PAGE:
Report: Apple iPhone 8 sensor will handle facial recognition while lying flat on a desk

Report: Apple iPhone 8 sensor will handle facial recognition while lying flat on a desk
The bottom line seems pretty clear. Neither Apple nor Samsung will be first to the market place with a fingerprint scanner that will be embedded under the front display. In fact, at the moment, that accomplishment will apparently be first credited to Sharp and its Aquos S2 device. Samsung is relying on the use of its rear-facing fingerprint buttons for biometric control, and it seems that Apple will be hoping that its 3D scanning facial recognition system will be able to unlock phones and verify identity. The main question is whether the financial institutions partnering with Apple on Apple Pay will feel comfortable trusting a new system to keep identity theft down.

Last week, a major code break found in Apple's HomePad smart speaker revealed that the facial recognition system nicknamed "Pearl" will be able to do its thing even while the new handset is lying flat on a table. This means that an iPhone 8 user won't have to pick the phone off of a table and aim the sensor at the user's eyes. Code spotted in the leak contains several references to the word "resting."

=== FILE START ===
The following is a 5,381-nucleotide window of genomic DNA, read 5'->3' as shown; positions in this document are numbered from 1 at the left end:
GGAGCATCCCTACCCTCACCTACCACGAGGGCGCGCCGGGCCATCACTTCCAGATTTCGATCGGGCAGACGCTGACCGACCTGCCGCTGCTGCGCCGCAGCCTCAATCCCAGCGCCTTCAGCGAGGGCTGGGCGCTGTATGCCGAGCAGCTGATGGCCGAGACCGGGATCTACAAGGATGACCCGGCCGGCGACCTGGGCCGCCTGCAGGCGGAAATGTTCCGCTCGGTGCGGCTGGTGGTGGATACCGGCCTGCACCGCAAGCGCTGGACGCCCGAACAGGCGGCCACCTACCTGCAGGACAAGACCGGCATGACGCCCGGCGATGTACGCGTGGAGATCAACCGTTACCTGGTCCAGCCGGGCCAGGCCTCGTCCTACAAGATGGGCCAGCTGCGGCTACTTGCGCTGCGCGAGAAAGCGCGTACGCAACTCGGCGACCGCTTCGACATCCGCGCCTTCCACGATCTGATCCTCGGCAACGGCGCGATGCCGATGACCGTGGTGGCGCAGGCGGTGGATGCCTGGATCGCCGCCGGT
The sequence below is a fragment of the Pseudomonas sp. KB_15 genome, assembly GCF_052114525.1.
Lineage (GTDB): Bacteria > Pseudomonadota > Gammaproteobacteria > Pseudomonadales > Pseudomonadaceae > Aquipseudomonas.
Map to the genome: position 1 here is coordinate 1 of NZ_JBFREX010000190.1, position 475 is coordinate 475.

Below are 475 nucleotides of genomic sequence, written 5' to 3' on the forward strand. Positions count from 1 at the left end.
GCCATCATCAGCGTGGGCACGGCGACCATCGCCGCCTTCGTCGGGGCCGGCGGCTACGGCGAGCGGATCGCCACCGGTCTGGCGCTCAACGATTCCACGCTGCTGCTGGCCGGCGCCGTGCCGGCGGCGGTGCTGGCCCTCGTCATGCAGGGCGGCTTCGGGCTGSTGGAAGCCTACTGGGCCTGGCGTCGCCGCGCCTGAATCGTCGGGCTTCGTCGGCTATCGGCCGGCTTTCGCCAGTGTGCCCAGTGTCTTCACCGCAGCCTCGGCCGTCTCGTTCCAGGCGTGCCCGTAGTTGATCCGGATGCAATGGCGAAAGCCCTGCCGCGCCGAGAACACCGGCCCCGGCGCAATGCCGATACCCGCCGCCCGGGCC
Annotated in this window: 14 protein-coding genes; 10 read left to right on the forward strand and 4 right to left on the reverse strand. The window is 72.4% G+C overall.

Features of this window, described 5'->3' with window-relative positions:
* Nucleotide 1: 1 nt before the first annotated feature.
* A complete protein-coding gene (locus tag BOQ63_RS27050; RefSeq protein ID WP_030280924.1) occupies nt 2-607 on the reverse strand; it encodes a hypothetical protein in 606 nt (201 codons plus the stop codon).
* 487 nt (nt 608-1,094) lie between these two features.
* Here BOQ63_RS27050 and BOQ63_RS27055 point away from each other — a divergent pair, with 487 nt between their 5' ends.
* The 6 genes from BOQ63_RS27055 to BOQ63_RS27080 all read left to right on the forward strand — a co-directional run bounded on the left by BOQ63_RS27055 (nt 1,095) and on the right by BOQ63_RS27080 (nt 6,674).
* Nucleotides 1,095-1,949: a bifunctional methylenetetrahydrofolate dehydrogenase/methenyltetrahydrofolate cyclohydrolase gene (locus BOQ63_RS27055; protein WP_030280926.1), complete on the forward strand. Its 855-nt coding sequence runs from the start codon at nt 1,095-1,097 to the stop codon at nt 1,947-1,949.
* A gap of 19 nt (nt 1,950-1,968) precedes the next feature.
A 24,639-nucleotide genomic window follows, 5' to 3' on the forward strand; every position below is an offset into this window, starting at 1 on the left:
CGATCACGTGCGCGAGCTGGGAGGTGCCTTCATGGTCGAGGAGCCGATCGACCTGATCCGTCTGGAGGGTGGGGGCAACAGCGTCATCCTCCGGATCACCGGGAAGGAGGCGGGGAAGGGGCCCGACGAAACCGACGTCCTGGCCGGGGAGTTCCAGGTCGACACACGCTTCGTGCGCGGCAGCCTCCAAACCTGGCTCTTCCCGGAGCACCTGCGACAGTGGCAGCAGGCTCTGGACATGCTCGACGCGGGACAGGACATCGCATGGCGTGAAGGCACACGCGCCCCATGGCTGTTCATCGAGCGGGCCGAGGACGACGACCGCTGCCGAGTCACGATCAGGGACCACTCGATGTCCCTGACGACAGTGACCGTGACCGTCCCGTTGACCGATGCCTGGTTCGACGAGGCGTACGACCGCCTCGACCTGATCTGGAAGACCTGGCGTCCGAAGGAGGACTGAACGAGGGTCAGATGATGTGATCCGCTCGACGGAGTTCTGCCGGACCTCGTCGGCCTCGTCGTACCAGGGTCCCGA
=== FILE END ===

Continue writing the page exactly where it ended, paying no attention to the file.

Earlier this year, KGI securities analyst Ming-Chi Kuo called the front-facing camera on the Apple iPhone 8 "revolutionary," noting that the component would be employed for face recognition. That same month, it was disclosed that Apple had purchased Israeli tech firm RealFace. The latter's facial recognition system is said to be so sensitive that it can tell apart the faces belonging to identical twins.

Kuo, who has an admirable record predicting the new features expected to land on new iPhone models, has been all along calling for Apple to replace Touch ID with face recognition for the tenth anniversary premium iPhone. In addition to handling the facial recognition chores, the revolutionary front facing snapper will also be able to handle depth of field data in order to create the desired blur (or bokeh) look using a dedicated infrared transmitter and receiver.

source: iHelpBR (translated) via AppleInsider

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